Password Spraying 

Password spraying is a technique in which hackers use a common list of passwords against a user account name.   Keep reading to ensure you and your constituent’s passwords stay off the list.


Protecting Your Data

2020 study by WebARX found that out of 13 crimes measured, including murder and terrorism, cybercrime is more concerning to Americans than any other offense. Specifically, seventy-one percent of participants cited concern about the privacy of their personal data, with sixty-seven percent citing identity theft.  

Still---as of this year an estimated 23 million account holders use “123456” alongside their usernames. Other popular choices include “qwerty”, “password”, and “iloveyou.” 


When even one user account is compromised, educational institutions can face a loss of finances, data, processes, and storage. This liability can be avoided by introducing enterprise-level password management systems, alongside specific requirements to the constituents of the institution. These requirements can vary in complexity, but often suggest that a user include an uppercase letter and at least one digit.


This strategy theoretically strengthens users’ passwords, but only when done intentionally. When prompted to add an uppercase letter and a digit to their credentials, most users apply the uppercase letter to the firs.png


In the past decade, more and more companies have transitioned to two-factor authentication methods as an added layer of security. In addition to a user’s password, this authentication method requires an additional form of authorization. This process can protect both users and the companies they work for.


Still, in a world where complexity and variety are a must, memorizing a long list of non-sensical characters can be difficult. When this becomes a pain-point, use a password management system to keep unique log-in details in one place.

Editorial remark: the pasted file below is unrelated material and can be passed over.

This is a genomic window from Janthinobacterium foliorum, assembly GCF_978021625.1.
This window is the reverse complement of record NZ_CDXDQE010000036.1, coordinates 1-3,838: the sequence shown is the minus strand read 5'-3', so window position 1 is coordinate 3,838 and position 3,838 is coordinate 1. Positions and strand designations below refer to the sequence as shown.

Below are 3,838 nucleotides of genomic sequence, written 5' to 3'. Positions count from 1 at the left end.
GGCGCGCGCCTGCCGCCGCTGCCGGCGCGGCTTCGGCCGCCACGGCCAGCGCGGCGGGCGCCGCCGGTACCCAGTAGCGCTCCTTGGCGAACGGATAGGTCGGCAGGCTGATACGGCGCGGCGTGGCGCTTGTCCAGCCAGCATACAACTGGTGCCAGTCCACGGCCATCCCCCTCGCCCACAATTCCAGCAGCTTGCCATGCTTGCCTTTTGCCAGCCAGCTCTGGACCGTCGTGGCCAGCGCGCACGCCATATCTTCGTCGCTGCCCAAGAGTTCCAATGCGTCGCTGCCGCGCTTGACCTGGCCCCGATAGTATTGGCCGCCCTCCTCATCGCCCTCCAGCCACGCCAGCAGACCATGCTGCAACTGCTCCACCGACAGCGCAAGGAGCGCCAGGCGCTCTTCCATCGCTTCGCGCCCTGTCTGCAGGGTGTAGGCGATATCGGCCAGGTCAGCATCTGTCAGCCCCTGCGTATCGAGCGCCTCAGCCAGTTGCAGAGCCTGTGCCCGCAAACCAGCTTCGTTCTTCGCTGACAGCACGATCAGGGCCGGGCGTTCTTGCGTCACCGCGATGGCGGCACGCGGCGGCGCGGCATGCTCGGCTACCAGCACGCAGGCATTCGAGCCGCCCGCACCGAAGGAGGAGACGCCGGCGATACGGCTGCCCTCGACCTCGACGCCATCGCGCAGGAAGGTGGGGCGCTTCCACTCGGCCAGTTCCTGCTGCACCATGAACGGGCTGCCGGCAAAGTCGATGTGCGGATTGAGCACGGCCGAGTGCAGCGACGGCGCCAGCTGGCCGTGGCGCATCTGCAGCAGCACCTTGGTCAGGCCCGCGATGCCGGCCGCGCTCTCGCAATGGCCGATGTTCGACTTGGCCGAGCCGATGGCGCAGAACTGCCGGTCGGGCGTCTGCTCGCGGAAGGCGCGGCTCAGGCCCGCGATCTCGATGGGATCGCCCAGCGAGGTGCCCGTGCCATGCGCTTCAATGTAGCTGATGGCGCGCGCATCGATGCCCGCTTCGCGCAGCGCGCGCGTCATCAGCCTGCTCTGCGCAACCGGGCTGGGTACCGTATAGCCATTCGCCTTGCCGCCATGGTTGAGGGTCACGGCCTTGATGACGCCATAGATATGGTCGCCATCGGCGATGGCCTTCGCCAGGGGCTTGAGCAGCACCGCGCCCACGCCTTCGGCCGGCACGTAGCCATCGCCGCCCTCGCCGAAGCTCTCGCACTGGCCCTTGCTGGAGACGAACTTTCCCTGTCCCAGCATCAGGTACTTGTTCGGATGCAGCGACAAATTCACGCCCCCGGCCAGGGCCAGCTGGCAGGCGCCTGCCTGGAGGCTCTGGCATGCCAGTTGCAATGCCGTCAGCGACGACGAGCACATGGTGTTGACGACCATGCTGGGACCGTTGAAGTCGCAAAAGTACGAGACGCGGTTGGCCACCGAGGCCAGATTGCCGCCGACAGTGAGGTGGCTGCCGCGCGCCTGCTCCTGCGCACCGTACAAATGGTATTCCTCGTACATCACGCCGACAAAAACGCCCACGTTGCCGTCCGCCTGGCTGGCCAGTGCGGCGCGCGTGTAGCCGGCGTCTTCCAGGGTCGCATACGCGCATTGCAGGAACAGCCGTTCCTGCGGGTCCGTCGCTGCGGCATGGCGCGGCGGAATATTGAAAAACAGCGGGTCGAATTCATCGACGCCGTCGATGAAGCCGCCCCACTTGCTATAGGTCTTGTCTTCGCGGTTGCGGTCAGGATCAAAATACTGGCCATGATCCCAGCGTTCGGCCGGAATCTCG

These systems are built to protect the data of businesses and individuals, and the leading ones use a technique called “zero-knowledge.” This tactic enables the software to encrypt and store several passwords, all the while protecting them from outside forces---including the company behind the software. 


For example, products like LastPass, Dashlane, Keeper, and BitWarden are enterprise-level vaults, that encrypt and decrypt at the device level. The Digital Solutions and Services of the School of Government is using the University’s site license of  Lastpass to help provide security and password protection for its users. Every user is given a digital vault and its contents are kept secret, even from LastPass itself. The master password, which gives a user access to all of their vaulted passwords, is never sent to LastPass’ servers or accessible by the application. These security precautions make LastPass an ideal candidate for organizations of every kind, from educational institutions to technology companies.



As technology develops, so do hacking methods.  As a corporation, business, or educational institution, it is important to protect the students, faculty, and employees that entrust us with their data. Breaches in security can result in the loss of data, and finances, and most devastatingly, the trust of usersEmploy a mix of credential standards, best practices, and “zero-knowledge” software to achieve the maximum level of security for your business.